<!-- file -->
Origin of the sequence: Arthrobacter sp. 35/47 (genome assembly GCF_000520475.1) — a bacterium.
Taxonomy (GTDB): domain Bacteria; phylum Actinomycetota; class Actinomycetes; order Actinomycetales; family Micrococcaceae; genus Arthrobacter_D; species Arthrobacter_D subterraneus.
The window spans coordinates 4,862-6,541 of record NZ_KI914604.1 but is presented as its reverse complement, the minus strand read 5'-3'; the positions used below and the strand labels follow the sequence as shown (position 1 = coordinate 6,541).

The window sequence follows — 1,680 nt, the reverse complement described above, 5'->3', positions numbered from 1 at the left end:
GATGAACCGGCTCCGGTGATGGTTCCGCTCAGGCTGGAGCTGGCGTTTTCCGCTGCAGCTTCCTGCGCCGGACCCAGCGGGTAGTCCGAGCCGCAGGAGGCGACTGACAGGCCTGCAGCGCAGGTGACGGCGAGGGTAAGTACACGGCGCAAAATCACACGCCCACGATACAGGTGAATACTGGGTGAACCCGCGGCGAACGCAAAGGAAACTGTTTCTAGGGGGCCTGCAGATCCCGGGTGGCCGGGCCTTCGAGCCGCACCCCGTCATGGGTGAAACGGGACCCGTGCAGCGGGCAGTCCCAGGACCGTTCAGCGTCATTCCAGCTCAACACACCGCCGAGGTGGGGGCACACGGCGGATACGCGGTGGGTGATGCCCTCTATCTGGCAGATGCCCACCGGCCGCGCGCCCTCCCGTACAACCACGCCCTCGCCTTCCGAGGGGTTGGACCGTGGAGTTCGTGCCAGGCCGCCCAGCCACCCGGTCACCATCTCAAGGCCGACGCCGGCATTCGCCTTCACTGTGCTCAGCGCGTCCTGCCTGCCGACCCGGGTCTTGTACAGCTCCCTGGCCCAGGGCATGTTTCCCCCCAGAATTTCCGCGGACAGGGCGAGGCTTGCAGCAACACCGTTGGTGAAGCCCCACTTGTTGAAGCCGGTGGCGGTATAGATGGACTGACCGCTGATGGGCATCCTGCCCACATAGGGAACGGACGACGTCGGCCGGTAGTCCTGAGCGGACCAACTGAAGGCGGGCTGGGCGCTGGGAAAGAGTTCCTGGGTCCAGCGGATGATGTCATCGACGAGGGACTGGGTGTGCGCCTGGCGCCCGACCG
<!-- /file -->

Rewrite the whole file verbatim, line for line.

Origin of the sequence: Arthrobacter sp. 35/47 (genome assembly GCF_000520475.1) — a bacterium.
Taxonomy (GTDB): domain Bacteria; phylum Actinomycetota; class Actinomycetes; order Actinomycetales; family Micrococcaceae; genus Arthrobacter_D; species Arthrobacter_D subterraneus.
The window spans coordinates 4,862-6,541 of record NZ_KI914604.1 but is presented as its reverse complement, the minus strand read 5'-3'; the positions used below and the strand labels follow the sequence as shown (position 1 = coordinate 6,541).

The window sequence follows — 1,680 nt, the reverse complement described above, 5'->3', positions numbered from 1 at the left end:
GATGAACCGGCTCCGGTGATGGTTCCGCTCAGGCTGGAGCTGGCGTTTTCCGCTGCAGCTTCCTGCGCCGGACCCAGCGGGTAGTCCGAGCCGCAGGAGGCGACTGACAGGCCTGCAGCGCAGGTGACGGCGAGGGTAAGTACACGGCGCAAAATCACACGCCCACGATACAGGTGAATACTGGGTGAACCCGCGGCGAACGCAAAGGAAACTGTTTCTAGGGGGCCTGCAGATCCCGGGTGGCCGGGCCTTCGAGCCGCACCCCGTCATGGGTGAAACGGGACCCGTGCAGCGGGCAGTCCCAGGACCGTTCAGCGTCATTCCAGCTCAACACACCGCCGAGGTGGGGGCACACGGCGGATACGCGGTGGGTGATGCCCTCTATCTGGCAGATGCCCACCGGCCGCGCGCCCTCCCGTACAACCACGCCCTCGCCTTCCGAGGGGTTGGACCGTGGAGTTCGTGCCAGGCCGCCCAGCCACCCGGTCACCATCTCAAGGCCGACGCCGGCATTCGCCTTCACTGTGCTCAGCGCGTCCTGCCTGCCGACCCGGGTCTTGTACAGCTCCCTGGCCCAGGGCATGTTTCCCCCCAGAATTTCCGCGGACAGGGCGAGGCTTGCAGCAACACCGTTGGTGAAGCCCCACTTGTTGAAGCCGGTGGCGGTATAGATGGACTGACCGCTGATGGGCATCCTGCCCACATAGGGAACGGACGACGTCGGCCGGTAGTCCTGAGCGGACCAACTGAAGGCGGGCTGGGCGCTGGGAAAGAGTTCCTGGGTCCAGCGGATGATGTCATCGACGAGGGACTGGGTGTGCGCCTGGCGCCCGACCG